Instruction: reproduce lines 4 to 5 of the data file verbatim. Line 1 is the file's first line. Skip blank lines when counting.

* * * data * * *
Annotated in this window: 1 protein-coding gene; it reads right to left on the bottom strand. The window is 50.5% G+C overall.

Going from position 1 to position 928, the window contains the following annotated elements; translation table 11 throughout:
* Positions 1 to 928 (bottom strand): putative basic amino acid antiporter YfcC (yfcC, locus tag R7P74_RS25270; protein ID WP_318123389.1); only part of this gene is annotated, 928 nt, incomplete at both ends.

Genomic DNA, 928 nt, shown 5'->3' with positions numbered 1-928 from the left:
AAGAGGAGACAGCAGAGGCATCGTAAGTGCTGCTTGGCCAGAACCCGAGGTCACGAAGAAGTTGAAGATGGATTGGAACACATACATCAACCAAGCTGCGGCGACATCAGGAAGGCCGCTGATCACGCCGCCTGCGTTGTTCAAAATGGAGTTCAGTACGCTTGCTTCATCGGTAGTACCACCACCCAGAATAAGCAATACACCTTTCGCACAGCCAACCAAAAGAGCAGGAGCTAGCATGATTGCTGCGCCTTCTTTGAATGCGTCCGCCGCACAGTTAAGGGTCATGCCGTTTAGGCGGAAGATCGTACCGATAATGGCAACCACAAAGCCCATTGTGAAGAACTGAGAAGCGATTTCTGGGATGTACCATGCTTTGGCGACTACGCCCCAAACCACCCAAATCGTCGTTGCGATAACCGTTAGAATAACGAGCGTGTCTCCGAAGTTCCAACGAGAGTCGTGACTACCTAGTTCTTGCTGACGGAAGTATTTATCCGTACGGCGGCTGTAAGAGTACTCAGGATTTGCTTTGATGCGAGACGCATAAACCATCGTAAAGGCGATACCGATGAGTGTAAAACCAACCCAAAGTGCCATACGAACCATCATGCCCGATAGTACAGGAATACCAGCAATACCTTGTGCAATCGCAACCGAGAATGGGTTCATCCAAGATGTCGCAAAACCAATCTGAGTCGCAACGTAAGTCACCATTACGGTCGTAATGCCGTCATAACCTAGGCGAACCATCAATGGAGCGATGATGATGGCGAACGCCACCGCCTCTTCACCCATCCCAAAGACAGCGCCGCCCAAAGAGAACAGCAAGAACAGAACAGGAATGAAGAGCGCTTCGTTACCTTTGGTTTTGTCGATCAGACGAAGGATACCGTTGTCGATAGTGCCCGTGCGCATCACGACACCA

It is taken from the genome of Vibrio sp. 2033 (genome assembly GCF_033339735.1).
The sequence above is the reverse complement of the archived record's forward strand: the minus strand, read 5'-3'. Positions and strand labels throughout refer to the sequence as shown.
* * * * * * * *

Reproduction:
Genomic DNA, 928 nt, shown 5'->3' with positions numbered 1-928 from the left:
AAGAGGAGACAGCAGAGGCATCGTAAGTGCTGCTTGGCCAGAACCCGAGGTCACGAAGAAGTTGAAGATGGATTGGAACACATACATCAACCAAGCTGCGGCGACATCAGGAAGGCCGCTGATCACGCCGCCTGCGTTGTTCAAAATGGAGTTCAGTACGCTTGCTTCATCGGTAGTACCACCACCCAGAATAAGCAATACACCTTTCGCACAGCCAACCAAAAGAGCAGGAGCTAGCATGATTGCTGCGCCTTCTTTGAATGCGTCCGCCGCACAGTTAAGGGTCATGCCGTTTAGGCGGAAGATCGTACCGATAATGGCAACCACAAAGCCCATTGTGAAGAACTGAGAAGCGATTTCTGGGATGTACCATGCTTTGGCGACTACGCCCCAAACCACCCAAATCGTCGTTGCGATAACCGTTAGAATAACGAGCGTGTCTCCGAAGTTCCAACGAGAGTCGTGACTACCTAGTTCTTGCTGACGGAAGTATTTATCCGTACGGCGGCTGTAAGAGTACTCAGGATTTGCTTTGATGCGAGACGCATAAACCATCGTAAAGGCGATACCGATGAGTGTAAAACCAACCCAAAGTGCCATACGAACCATCATGCCCGATAGTACAGGAATACCAGCAATACCTTGTGCAATCGCAACCGAGAATGGGTTCATCCAAGATGTCGCAAAACCAATCTGAGTCGCAACGTAAGTCACCATTACGGTCGTAATGCCGTCATAACCTAGGCGAACCATCAATGGAGCGATGATGATGGCGAACGCCACCGCCTCTTCACCCATCCCAAAGACAGCGCCGCCCAAAGAGAACAGCAAGAACAGAACAGGAATGAAGAGCGCTTCGTTACCTTTGGTTTTGTCGATCAGACGAAGGATACCGTTGTCGATAGTGCCCGTGCGCATCACGACACCA